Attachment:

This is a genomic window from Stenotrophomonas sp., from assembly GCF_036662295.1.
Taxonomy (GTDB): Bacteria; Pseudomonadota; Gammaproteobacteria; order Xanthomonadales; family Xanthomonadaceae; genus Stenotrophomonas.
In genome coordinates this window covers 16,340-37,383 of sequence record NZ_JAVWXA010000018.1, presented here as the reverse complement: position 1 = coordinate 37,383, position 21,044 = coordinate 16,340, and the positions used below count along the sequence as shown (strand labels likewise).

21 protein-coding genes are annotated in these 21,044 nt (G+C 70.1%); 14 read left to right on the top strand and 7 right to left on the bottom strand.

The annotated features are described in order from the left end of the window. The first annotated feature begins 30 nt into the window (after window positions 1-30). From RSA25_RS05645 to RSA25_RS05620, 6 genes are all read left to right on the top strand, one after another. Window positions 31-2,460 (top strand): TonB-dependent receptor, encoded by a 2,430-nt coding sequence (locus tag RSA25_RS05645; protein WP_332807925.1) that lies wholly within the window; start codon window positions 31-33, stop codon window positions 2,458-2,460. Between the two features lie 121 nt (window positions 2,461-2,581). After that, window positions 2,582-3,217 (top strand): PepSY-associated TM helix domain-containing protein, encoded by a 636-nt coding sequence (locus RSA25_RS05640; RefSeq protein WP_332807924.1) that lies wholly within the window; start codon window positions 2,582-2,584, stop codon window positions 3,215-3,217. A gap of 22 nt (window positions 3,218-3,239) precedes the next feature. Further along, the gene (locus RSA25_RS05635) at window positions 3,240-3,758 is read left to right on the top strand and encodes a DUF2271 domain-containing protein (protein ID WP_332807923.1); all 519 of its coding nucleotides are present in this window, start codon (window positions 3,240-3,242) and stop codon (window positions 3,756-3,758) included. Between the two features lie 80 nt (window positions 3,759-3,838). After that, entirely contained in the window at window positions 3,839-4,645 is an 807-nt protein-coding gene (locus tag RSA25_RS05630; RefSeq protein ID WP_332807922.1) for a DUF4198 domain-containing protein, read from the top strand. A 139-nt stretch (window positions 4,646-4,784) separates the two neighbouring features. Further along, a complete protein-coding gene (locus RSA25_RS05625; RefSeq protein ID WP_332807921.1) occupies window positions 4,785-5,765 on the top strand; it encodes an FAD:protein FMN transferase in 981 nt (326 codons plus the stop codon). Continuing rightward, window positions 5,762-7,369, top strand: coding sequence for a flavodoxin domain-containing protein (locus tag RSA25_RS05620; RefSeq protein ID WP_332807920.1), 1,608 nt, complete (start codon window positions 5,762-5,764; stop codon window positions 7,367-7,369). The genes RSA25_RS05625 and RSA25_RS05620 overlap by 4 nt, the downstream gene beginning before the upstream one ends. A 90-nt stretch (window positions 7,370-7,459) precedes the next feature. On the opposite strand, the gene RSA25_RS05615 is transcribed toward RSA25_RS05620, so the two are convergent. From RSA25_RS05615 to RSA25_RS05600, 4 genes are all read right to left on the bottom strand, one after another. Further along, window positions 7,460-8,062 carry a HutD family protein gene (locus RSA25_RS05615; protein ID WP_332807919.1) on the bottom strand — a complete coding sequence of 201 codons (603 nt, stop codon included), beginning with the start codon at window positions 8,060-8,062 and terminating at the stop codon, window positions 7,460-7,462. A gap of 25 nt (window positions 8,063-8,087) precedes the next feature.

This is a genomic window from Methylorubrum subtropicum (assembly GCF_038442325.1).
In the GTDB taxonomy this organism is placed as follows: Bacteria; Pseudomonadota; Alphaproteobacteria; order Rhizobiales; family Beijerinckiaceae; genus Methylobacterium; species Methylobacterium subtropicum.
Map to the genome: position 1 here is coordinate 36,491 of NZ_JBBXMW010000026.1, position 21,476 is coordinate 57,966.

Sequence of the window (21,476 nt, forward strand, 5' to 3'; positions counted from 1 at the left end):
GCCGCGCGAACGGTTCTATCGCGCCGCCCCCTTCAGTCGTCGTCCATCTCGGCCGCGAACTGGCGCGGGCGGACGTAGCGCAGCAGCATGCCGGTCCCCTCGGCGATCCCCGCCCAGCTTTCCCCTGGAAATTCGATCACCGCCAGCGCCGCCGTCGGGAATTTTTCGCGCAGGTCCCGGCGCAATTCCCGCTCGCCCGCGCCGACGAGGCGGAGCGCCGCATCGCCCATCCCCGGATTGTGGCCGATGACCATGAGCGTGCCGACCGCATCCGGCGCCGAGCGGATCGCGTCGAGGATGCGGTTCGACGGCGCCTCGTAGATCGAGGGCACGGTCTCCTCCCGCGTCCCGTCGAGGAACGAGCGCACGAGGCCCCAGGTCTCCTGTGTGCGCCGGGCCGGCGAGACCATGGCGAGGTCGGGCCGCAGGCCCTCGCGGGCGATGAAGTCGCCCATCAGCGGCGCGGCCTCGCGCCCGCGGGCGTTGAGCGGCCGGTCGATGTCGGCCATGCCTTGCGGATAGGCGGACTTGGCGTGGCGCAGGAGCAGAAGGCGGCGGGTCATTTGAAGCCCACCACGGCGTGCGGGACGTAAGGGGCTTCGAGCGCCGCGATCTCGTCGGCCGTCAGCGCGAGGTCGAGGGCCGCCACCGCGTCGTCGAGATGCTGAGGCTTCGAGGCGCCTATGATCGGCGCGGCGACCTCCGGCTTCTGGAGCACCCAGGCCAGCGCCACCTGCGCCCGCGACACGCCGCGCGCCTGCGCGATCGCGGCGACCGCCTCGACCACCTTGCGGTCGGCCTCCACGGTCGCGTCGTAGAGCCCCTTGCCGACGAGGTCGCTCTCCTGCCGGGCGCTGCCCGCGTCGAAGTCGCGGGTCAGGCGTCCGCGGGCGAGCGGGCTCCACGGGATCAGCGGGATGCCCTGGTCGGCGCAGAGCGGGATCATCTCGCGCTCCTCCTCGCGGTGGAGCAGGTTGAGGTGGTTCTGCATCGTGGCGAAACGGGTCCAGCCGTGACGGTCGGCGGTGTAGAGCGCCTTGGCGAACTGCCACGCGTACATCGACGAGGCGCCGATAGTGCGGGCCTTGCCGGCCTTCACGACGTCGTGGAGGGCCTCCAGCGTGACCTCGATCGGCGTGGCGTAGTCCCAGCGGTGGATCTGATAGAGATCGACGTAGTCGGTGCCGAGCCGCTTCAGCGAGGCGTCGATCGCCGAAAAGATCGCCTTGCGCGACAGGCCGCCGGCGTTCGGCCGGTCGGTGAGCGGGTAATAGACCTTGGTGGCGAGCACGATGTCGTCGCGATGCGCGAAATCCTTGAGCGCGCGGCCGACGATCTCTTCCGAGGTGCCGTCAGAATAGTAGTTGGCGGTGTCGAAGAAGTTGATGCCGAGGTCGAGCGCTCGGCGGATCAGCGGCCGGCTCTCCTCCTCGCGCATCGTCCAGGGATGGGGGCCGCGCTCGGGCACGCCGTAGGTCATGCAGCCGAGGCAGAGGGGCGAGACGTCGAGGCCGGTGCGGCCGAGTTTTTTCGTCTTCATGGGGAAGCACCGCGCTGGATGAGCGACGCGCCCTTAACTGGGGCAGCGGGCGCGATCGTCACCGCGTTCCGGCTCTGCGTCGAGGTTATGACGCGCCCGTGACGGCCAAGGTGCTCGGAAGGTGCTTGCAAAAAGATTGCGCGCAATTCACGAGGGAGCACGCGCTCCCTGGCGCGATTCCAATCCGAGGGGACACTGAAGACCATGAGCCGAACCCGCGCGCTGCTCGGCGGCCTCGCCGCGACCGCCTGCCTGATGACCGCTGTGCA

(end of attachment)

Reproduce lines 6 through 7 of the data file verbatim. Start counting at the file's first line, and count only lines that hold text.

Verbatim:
This is a genomic window from Methylorubrum subtropicum (assembly GCF_038442325.1).
In the GTDB taxonomy this organism is placed as follows: Bacteria; Pseudomonadota; Alphaproteobacteria; order Rhizobiales; family Beijerinckiaceae; genus Methylobacterium; species Methylobacterium subtropicum.